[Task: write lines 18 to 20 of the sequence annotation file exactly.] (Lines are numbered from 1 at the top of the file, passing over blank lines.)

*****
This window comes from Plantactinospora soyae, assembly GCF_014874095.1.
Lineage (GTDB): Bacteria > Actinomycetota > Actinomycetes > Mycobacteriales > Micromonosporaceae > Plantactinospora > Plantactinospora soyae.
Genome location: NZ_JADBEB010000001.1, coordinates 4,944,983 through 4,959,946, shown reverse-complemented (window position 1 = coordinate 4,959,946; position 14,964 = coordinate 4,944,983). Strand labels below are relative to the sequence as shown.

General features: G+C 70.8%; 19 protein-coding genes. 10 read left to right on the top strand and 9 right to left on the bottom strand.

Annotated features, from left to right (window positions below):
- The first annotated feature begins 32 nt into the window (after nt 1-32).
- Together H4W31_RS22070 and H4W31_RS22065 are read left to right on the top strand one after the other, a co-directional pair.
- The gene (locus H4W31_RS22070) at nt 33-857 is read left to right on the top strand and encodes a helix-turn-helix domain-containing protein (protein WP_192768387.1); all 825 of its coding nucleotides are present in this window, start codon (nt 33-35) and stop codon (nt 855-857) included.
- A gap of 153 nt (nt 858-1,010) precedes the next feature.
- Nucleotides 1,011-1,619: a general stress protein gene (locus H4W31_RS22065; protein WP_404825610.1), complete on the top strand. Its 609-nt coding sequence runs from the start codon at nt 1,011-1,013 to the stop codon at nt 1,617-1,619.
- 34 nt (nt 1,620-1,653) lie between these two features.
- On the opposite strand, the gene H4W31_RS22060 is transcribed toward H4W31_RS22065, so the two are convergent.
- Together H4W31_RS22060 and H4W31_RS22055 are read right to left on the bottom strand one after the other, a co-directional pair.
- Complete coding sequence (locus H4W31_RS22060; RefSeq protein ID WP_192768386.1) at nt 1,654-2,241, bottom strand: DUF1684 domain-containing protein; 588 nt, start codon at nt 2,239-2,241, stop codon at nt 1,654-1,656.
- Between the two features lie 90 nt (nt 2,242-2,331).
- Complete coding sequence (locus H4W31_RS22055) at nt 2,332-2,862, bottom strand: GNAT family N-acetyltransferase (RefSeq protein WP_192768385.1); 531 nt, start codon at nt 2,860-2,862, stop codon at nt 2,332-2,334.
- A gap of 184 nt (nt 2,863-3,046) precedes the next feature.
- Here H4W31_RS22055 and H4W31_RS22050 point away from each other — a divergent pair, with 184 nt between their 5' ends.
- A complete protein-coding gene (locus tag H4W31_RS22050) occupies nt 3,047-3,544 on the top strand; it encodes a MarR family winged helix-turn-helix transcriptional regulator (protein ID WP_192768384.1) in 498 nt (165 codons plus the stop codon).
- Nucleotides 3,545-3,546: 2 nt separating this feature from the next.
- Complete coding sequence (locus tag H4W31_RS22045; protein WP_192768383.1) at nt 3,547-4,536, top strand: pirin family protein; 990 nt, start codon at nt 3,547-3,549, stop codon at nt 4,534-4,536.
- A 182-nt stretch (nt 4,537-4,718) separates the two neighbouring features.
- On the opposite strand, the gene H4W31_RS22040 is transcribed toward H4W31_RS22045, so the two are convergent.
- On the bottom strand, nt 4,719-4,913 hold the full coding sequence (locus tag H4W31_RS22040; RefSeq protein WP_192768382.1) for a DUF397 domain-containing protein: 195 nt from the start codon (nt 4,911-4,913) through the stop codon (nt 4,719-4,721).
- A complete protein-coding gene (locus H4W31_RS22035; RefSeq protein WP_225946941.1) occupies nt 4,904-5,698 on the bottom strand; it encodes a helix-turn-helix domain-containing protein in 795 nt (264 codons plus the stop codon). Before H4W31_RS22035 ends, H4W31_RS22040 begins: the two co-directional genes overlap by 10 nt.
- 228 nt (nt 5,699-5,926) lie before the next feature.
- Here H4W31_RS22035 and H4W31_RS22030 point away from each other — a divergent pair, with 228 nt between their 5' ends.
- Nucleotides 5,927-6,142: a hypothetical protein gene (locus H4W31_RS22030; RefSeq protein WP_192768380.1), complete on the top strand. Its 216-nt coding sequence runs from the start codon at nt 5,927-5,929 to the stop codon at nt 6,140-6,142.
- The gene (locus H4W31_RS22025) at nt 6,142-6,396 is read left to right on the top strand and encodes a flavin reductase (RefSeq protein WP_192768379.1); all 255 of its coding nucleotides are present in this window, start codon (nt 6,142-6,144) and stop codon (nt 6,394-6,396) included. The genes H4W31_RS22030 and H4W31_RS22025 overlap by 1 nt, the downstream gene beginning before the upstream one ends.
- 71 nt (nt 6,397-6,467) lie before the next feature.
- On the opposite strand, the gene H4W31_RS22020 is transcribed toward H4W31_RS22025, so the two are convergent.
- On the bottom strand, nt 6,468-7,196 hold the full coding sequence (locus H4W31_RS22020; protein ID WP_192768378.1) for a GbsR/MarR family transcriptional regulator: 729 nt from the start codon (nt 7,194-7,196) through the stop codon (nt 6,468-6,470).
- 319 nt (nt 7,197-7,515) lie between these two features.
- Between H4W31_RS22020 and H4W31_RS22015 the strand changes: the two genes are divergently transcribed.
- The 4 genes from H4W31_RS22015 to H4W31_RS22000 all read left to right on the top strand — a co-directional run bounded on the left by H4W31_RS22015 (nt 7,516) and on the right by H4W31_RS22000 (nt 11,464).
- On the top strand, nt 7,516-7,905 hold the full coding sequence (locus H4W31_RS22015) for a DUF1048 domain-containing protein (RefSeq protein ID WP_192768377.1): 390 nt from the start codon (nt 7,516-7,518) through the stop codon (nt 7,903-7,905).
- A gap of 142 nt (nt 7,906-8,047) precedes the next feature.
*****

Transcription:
- Here H4W31_RS22055 and H4W31_RS22050 point away from each other — a divergent pair, with 184 nt between their 5' ends.
- A complete protein-coding gene (locus tag H4W31_RS22050) occupies nt 3,047-3,544 on the top strand; it encodes a MarR family winged helix-turn-helix transcriptional regulator (protein ID WP_192768384.1) in 498 nt (165 codons plus the stop codon).
- Nucleotides 3,545-3,546: 2 nt separating this feature from the next.